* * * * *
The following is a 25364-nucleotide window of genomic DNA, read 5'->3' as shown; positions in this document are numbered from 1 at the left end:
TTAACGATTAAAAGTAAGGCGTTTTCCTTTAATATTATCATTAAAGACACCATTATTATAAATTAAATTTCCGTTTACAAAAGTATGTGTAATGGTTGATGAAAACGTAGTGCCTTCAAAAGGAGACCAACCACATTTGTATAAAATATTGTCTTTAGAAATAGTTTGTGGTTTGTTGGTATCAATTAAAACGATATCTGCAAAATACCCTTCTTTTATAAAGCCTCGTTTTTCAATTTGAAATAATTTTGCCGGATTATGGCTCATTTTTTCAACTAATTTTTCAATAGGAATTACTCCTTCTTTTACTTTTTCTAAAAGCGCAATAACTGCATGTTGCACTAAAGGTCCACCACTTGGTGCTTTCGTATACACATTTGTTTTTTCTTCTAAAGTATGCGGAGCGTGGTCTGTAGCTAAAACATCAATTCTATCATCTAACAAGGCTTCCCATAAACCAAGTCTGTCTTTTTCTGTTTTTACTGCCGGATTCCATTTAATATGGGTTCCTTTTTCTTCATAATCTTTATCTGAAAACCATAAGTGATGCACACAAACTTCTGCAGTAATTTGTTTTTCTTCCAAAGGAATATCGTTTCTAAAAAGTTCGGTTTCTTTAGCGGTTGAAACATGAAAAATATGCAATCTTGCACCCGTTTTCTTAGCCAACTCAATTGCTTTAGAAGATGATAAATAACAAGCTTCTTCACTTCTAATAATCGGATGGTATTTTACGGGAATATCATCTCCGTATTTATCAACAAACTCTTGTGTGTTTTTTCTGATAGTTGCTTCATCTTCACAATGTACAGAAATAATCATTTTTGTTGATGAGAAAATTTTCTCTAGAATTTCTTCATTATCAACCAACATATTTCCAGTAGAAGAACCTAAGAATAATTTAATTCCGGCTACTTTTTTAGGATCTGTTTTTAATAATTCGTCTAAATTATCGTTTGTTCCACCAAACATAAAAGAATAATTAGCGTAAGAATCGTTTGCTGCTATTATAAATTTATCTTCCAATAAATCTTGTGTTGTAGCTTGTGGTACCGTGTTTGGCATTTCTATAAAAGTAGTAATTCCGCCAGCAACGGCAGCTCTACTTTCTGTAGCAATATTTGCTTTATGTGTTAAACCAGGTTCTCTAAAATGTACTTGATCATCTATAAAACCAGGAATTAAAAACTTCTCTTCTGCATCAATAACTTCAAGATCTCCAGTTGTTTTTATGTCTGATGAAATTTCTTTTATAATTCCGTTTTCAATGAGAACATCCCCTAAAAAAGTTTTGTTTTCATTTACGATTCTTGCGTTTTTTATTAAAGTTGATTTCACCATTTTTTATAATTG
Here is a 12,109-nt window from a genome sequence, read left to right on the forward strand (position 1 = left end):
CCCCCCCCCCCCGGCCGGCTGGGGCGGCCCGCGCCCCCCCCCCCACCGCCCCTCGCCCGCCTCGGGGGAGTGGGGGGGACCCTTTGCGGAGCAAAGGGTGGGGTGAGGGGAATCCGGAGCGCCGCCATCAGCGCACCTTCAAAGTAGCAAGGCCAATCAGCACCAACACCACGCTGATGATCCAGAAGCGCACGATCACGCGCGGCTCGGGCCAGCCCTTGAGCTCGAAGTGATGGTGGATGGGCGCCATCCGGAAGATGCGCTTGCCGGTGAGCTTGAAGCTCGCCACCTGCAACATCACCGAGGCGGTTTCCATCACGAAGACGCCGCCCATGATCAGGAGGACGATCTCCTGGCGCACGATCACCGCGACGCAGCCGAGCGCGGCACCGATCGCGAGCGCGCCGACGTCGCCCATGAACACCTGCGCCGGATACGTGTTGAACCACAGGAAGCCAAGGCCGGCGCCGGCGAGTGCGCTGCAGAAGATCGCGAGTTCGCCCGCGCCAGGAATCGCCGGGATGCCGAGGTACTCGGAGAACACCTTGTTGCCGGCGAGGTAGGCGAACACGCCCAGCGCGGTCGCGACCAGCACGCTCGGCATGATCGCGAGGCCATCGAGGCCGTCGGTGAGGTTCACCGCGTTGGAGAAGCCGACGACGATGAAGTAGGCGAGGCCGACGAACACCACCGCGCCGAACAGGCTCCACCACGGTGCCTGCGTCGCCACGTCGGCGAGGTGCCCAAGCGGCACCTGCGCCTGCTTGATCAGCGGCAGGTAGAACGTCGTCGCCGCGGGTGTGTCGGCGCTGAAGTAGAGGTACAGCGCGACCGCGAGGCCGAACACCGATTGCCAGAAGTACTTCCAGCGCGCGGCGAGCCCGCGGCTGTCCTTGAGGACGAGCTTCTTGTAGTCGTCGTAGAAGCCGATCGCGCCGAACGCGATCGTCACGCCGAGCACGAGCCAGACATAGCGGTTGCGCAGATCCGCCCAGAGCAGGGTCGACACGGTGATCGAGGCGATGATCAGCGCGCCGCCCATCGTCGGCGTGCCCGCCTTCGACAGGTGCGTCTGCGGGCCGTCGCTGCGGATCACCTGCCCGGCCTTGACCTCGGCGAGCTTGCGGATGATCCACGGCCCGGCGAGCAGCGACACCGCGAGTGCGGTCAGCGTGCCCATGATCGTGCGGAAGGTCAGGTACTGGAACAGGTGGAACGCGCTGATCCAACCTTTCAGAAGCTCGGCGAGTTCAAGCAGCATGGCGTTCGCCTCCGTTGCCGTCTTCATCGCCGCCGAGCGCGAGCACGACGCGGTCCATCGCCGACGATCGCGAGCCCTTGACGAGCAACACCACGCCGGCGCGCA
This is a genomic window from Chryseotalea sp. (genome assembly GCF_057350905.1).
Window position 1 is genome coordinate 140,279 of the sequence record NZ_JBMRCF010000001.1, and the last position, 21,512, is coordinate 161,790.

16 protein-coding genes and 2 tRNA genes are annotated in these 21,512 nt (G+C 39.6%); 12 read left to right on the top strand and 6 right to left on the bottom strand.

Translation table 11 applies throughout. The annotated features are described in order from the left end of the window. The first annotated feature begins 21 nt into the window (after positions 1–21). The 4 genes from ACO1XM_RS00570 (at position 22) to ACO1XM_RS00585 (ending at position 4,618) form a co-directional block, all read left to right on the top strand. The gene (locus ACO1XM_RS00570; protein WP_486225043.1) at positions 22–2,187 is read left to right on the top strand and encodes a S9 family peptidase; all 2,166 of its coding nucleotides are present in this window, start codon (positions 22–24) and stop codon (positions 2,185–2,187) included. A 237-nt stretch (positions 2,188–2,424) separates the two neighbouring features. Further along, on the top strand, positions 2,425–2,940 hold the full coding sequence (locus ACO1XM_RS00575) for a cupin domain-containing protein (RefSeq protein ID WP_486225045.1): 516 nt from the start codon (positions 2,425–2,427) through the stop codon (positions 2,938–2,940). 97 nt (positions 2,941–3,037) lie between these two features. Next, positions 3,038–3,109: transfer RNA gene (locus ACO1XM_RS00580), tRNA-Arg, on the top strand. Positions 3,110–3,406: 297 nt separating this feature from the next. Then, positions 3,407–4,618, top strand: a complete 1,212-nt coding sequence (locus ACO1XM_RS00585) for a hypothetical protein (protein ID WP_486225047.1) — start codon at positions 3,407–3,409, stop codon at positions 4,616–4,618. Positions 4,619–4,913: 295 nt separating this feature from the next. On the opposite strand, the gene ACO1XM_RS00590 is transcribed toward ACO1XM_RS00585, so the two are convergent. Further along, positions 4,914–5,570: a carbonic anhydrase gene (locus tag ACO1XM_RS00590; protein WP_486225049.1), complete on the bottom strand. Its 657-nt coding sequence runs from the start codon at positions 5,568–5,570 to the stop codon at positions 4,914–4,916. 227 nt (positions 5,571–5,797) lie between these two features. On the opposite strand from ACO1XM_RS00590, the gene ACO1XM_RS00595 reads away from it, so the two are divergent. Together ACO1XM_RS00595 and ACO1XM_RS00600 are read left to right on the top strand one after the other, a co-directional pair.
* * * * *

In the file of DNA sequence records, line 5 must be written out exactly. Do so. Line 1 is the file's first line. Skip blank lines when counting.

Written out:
This is a genomic window from Chryseotalea sp. (genome assembly GCF_057350905.1).